Plan for late-night “Salsa and Tapas” draws support of neighbors, if no zoning change is required

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Mayas Restaurant on Magazine Street in the Lower Garden District will have the support of its neighbors for a plan to add live music, dancing and to stay open later for “Salsa and Tapas” — if the changes can be accomplished without a zoning change, members of the Coliseum Square Association decided Monday evening.

The restaurant hopes to combine small plates of Latin American fare with live, unamplified music on Friday and Saturday nights, but the plan requires a change to the establishment’s current operating conditions imposed by the city. Restaurant owner Trinity Cazzola presented his plan to the Coliseum Square Association last month, and an informal survey taken by a board member showed only one immediate neighbor strongly opposed to the plan.

“Really, Trinity, you’ve been an asset to the neighborhood, and we take that seriously,” said association president Robert Wolf.

A different complication emerged Monday night, however. Just before the meeting, another board member received an email from City Councilwoman Stacy Head’s office that said the city’s Department of Safety and Permits had decided live music was absolutely prohibited from establishments with Mayas’ zoning. Because of the third-party nature of the communication, however, board members were uncertain about the details of that decision, such as whether it applied to Mayas now, or under the proposed revisions to the city’s zoning laws.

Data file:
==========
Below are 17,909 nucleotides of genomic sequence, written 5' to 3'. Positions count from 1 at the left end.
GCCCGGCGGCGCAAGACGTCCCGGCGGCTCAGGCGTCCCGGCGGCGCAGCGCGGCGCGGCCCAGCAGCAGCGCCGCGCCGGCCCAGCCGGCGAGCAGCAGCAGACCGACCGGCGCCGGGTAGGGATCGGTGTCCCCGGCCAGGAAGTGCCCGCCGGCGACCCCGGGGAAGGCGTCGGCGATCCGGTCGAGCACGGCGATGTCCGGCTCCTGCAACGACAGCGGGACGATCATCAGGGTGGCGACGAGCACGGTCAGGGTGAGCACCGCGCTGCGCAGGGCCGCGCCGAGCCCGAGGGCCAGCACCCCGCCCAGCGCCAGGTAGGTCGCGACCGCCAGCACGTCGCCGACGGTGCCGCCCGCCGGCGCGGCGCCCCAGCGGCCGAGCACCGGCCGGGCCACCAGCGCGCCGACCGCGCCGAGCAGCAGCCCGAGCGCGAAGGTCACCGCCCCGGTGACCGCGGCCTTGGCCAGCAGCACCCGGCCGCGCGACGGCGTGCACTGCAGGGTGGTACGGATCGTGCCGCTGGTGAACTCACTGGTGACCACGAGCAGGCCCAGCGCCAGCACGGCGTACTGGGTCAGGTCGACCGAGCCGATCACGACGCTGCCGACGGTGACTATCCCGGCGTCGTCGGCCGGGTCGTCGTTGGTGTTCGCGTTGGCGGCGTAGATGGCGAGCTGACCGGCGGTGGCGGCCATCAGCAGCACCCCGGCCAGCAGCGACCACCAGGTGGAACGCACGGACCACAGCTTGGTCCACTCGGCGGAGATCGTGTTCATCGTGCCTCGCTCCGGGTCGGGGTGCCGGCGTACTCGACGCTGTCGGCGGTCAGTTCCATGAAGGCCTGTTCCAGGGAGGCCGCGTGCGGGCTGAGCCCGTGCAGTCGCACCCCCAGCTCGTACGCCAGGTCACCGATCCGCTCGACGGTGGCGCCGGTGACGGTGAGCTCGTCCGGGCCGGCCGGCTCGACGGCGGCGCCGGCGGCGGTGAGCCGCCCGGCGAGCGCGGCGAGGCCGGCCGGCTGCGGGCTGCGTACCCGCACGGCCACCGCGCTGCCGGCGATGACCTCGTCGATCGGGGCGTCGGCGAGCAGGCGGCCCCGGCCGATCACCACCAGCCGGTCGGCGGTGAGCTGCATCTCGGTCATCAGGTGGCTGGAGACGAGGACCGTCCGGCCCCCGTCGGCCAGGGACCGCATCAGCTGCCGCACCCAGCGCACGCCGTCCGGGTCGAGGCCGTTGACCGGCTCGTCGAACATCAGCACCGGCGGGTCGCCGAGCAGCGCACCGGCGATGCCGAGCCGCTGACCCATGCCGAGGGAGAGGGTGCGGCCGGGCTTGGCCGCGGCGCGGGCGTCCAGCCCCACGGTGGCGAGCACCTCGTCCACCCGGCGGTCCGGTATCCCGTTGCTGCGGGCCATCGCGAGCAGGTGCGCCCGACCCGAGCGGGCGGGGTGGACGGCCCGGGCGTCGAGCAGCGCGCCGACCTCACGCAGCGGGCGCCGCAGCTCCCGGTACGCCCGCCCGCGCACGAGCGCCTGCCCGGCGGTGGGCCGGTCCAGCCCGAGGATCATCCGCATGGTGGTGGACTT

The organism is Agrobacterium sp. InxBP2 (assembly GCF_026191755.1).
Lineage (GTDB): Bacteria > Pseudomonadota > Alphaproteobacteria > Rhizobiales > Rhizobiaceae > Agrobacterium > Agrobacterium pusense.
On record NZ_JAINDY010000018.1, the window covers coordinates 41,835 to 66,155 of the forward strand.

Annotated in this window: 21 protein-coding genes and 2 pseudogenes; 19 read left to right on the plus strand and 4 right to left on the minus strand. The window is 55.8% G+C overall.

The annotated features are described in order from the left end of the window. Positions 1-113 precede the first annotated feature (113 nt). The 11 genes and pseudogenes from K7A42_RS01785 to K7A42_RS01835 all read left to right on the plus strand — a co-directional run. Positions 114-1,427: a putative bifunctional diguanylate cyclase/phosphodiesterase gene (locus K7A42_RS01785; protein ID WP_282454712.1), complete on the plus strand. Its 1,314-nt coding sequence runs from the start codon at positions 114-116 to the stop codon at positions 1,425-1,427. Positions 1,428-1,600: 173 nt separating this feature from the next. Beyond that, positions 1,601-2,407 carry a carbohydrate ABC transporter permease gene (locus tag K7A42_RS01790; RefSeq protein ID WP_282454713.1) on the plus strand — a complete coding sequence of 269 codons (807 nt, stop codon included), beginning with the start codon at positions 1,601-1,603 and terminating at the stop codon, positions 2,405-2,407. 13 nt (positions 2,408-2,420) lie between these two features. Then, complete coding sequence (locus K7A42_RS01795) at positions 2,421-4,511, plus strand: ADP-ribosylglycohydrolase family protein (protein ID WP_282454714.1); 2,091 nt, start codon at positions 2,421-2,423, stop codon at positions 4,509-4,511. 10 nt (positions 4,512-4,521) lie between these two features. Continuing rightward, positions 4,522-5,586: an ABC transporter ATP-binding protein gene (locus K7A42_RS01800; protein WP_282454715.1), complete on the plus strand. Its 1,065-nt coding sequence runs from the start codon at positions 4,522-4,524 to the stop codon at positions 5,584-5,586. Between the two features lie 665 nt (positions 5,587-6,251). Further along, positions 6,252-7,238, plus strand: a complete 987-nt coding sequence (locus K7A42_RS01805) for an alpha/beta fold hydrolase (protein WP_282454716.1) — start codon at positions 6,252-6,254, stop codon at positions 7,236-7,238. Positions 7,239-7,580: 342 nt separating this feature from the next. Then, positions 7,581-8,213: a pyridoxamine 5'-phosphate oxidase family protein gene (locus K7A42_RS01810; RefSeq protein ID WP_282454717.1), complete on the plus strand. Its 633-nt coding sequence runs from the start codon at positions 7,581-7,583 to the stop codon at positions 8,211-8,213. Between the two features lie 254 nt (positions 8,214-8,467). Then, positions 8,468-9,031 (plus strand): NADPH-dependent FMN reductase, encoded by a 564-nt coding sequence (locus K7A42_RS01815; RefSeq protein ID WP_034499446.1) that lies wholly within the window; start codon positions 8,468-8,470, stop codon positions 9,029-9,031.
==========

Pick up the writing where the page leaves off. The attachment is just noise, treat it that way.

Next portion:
Mayas has been an excellent neighbor, many neighbors among the group of 20 or so at the meeting repeatedly said, and they were inclined to allow Cazzola to give his plan a try. But if a zoning change is needed, that opens the door to all sorts of development at that location by subsequent, less responsible property owners, they said, and that spot zoning could create a “slippery slope” that led to a crowded atmosphere similar to Frenchman Street.

“I would be in favor of showing support for him if it’s an allowable or conditional use,” said association secretary Karon Reese. “If it’s not, it’s a moot point. I don’t think we’re trying to arm-wrestle them on it.”

By a 10-2 vote, the association decided to support Mayas if their plan can be accomplished within the building’s current zoning, with the stipulation that they would not support a zoning change.

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Among the other issues discussed Monday night, Kathy Falwell told the association that she is concerned that tentative New Orleans Recreation Department plans to convert part of Annunciation Park into a dog park will displace the hundreds of people that use the area for soccer and picnics on the weekend. Further, the plan will require generally unseemly changes such as a tall fence and some sort of sawdust-type surface — the current, more laissez-faire use of the park by dog owners is a better use of the space, she said.

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